This week's meeting between US President Barack Obama and Japanese Prime Minister Shinzo Abe could give impetus to Pacific trade negotiations but would not seal a deal, a senior US administration official said.
Talks between the United States and Japan seen as vital to a broader regional trade pact had narrowed to a few critical areas and would resume tomorrow, officials of both countries said, as negotiators hustle to prepare for Thursday's summit.
Breaking a US-Japan deadlock over access to Japan's farm and auto markets is seen as key to finalising the Trans-Pacific Partnership (TPP), a 12-nation trade bloc that would stretch from Asia to Latin America.
The TPP is central to Obama's policy of expanding America's presence in Asia and Abe, for his part, has touted the TPP as a main element of his strategy to reform the world's third-largest economy and generate sustainable growth.
When the leaders meet, they are likely to review progress so far on the trade talks and give some impetus to negotiators to move on to the next stage. But a US official said they would not get into the details of tariffs on sensitive products such as beef, pork, rice and sugar, and would not reach an agreement.
US Trade Representative Michael Froman and Japanese Economy Minister Akira Amari wound up a 20-hour negotiating session on Friday with major gaps still on display.
"We still have big differences," Amari said in Washington before he left for Tokyo, although he said "the gaps are getting smaller".
The US side said: "We continue to make progress, and we are now faced with a reasonable number of outstanding issues. These issues are important to both sides and considerable differences remain."
Sticking points from the US perspective revolve in equal measure around access to Japan's markets for agricultural products and peeling away layers of Japanese regulations that serve to block automotive imports.
Discussions will continue in the weeks ahead, but there is no particular deadline for concluding the talks, the official added. Momentum behind the talks need not stall because negotiators had not struck a deal ahead of Obama's visit to Japan, he said.
Some experts say US negotiators are at a disadvantage because the White House does not have authority to fast-track agreements through Congress, given opposition by senior Democrats to a bill laying the groundwork for a yes-or-no vote by lawmakers ahead of elections in November.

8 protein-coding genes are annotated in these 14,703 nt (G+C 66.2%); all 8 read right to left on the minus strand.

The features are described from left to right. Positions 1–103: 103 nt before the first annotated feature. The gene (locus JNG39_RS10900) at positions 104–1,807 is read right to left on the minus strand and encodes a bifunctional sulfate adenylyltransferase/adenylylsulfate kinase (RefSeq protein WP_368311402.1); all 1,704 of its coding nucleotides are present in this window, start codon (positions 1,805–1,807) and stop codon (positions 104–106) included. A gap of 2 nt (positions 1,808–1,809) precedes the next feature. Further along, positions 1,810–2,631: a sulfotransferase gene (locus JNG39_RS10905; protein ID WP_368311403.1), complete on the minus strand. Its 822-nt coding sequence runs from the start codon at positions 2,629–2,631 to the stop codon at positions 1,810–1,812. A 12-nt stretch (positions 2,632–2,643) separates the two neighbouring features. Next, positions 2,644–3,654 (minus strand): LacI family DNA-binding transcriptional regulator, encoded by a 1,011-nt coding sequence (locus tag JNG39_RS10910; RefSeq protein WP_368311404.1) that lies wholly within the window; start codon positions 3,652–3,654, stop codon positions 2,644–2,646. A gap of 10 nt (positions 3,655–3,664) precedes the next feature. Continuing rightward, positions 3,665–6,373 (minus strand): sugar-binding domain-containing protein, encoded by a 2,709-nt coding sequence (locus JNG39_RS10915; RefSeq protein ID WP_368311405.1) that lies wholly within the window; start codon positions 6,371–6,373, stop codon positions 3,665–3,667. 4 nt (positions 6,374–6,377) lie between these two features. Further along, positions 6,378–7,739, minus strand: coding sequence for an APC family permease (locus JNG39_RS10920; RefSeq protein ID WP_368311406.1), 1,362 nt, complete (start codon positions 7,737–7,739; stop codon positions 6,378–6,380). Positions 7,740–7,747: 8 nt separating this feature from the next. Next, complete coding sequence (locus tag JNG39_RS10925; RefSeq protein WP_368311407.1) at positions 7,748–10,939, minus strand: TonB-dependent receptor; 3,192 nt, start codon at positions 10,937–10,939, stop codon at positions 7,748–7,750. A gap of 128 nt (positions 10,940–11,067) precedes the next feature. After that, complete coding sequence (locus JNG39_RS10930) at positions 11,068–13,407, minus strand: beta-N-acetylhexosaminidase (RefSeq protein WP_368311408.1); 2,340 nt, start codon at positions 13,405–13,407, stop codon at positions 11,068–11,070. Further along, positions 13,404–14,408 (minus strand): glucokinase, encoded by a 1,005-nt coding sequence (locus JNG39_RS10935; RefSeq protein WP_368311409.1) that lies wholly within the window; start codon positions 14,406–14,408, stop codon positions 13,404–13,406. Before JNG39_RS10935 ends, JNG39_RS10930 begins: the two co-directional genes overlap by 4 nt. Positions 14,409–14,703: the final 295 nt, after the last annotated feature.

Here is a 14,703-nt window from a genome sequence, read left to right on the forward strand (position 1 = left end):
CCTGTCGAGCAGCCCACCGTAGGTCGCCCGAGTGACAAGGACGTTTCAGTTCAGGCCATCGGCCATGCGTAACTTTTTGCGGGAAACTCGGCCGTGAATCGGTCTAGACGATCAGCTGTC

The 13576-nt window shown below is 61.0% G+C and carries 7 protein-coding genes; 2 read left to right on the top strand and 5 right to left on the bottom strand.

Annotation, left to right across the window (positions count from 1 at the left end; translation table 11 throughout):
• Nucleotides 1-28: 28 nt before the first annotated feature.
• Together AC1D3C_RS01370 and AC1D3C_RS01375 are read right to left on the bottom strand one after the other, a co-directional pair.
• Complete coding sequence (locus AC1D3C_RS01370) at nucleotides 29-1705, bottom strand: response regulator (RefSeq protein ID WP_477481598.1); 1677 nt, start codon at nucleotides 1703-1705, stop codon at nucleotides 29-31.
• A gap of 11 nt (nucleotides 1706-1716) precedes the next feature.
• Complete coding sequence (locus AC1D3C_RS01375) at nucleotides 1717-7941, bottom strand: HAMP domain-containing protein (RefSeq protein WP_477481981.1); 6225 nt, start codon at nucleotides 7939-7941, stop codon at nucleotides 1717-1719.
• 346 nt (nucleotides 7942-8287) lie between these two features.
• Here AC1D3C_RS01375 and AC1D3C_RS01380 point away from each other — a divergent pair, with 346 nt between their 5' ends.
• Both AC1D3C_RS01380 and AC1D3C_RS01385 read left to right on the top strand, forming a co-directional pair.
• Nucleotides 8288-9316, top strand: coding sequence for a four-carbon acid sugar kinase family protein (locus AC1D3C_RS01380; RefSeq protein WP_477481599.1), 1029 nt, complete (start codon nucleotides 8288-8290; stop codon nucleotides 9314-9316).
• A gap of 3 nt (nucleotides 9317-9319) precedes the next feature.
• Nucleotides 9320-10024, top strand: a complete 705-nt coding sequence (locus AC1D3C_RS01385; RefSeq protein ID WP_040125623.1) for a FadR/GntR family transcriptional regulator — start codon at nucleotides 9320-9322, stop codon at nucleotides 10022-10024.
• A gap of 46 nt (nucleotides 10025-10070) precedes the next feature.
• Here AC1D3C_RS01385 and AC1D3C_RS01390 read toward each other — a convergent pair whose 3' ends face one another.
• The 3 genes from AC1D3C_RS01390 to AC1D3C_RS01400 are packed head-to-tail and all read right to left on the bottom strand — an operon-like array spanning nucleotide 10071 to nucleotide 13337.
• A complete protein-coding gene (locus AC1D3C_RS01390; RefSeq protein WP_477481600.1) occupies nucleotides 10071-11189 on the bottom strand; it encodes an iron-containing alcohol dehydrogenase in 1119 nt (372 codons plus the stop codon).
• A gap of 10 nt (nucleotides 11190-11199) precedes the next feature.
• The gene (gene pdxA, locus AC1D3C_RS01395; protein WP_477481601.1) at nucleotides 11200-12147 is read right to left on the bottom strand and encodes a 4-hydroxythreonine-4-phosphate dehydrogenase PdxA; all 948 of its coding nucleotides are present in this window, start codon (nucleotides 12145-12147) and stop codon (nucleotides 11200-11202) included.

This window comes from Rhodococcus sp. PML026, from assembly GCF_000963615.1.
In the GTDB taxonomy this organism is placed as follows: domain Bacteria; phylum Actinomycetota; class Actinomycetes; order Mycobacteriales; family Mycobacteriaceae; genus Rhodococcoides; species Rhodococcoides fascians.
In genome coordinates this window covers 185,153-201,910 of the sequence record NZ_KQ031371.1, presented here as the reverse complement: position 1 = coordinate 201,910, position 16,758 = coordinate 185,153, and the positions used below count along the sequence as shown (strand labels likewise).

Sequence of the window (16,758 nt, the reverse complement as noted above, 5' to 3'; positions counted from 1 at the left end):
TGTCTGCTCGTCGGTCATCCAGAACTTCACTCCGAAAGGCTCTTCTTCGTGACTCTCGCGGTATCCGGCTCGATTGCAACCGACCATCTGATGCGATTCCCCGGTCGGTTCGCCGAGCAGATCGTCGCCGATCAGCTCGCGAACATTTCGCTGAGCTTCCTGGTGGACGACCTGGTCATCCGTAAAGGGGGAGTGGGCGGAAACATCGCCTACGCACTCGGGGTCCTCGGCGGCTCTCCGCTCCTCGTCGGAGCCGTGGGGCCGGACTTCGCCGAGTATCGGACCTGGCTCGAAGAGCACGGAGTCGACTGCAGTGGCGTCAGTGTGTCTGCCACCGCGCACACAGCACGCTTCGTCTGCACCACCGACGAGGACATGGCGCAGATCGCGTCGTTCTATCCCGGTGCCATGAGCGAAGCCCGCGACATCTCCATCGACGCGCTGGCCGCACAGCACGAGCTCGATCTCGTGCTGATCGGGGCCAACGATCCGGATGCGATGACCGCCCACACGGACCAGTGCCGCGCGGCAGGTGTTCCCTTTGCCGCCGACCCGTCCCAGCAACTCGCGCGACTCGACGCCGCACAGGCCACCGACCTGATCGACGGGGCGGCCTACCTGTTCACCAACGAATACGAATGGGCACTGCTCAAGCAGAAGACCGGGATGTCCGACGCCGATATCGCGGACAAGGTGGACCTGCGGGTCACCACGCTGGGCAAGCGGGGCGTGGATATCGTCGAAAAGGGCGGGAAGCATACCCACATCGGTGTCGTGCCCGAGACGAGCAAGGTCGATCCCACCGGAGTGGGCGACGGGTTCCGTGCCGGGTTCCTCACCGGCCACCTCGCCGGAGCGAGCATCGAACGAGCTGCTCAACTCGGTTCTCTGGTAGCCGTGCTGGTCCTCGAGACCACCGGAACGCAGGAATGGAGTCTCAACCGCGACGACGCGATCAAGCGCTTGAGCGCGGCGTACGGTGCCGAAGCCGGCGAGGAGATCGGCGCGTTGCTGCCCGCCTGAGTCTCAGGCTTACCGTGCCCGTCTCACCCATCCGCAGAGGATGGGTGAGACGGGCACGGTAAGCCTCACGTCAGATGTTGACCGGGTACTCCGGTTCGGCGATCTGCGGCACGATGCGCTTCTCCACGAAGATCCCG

TPP negotiators are due to reconvene in Vietnam next ,month and trade ministers will meet at an Asia-Pacific Economic Co-operation forum event in China the same month.
The senior US official said that even when a final agreement was reached, it would take many months of work to translate that into a legal document that could be submitted to lawmakers for approval.
Meeting Anwar is not on U.S. President's agenda
US President Barack Obama does not plan to see Malaysian opposition leader Anwar Ibrahim when he is in Kuala Lumpur this week, though US officials did not rule out a lower-level meeting.
Obama will become the first sitting US president to visit Malaysia in nearly half a century when he touches down in the country next Saturday.
Washington has expressed disquiet about what it says are politically motivated charges to keep the veteran opposition leader out of Malaysian politics.
In March, the Malaysian Court of Appeals overturned Anwar's 2012 acquittal on sodomy charges dating from a bitter power struggle with then prime minister Mahathir Mohamad in the 1990s. Anwar, 66, was sentenced to five years in jail but is free pending an appeal to the Federal Court.
Asked whether Obama would make time during his schedule in Malaysia, which includes a dinner and talks with Prime Minister Najib Razak, to meet Anwar, National Security advisor Susan Rice indicated he wouldn't. "He is not likely to have that meeting - there may be other engagements at other levels," Rice said. Obama will meet young leaders from the region and civil society representatives.